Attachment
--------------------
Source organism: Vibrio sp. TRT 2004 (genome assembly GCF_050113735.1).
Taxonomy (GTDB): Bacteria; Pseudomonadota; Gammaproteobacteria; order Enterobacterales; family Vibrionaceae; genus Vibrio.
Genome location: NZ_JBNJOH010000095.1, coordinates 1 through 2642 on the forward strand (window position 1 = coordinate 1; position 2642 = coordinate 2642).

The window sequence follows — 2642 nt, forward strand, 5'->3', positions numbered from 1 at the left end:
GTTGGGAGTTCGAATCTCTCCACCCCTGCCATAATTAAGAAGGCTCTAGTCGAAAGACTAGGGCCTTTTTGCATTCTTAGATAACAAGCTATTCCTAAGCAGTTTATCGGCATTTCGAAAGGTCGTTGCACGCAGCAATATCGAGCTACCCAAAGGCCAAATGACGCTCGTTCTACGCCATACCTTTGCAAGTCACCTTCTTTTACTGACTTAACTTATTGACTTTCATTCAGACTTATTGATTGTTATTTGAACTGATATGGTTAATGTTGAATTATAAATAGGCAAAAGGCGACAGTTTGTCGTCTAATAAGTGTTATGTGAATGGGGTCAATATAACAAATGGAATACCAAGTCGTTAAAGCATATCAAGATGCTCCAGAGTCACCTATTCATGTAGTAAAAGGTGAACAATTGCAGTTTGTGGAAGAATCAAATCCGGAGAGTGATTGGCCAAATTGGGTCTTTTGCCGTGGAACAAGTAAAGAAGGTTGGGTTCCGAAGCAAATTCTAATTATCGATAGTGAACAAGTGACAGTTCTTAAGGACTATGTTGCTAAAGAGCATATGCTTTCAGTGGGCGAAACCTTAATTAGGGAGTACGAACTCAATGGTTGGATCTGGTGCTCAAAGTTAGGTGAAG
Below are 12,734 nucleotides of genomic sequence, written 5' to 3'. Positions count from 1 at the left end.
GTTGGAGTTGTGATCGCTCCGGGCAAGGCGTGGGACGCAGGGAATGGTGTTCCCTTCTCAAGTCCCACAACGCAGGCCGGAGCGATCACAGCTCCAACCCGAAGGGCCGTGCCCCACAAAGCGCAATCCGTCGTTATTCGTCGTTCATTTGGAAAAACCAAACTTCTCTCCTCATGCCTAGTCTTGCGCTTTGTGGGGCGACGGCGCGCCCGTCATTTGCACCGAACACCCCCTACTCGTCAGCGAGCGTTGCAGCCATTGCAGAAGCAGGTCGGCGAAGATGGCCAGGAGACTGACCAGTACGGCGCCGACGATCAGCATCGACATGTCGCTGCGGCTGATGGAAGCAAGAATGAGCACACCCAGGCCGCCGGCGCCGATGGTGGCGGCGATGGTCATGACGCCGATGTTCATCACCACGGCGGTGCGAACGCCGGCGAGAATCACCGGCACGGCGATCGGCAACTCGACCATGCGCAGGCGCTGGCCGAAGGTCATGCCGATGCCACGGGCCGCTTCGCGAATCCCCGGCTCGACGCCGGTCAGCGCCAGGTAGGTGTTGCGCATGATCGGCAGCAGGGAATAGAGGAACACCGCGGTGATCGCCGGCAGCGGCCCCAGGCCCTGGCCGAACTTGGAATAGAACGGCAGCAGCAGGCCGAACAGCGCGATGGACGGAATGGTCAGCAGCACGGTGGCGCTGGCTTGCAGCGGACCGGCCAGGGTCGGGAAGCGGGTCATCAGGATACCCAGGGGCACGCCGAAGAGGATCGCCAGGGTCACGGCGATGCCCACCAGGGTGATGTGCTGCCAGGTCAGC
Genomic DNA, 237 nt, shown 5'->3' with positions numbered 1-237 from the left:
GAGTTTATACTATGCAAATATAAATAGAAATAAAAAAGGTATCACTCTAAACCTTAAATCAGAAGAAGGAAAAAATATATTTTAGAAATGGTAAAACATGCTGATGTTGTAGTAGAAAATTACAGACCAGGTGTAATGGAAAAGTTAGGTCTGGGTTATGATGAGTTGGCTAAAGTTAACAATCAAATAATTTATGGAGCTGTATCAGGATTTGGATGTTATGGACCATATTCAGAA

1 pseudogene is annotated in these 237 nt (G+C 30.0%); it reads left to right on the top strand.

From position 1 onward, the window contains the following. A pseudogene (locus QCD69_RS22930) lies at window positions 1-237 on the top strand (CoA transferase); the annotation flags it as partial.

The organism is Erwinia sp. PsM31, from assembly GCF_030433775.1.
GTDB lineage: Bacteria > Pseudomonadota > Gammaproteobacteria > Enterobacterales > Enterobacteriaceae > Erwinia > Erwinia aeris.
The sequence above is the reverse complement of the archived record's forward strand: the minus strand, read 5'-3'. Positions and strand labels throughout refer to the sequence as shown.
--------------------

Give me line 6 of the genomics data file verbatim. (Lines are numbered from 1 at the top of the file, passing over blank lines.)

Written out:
Below are 12,734 nucleotides of genomic sequence, written 5' to 3'. Positions count from 1 at the left end.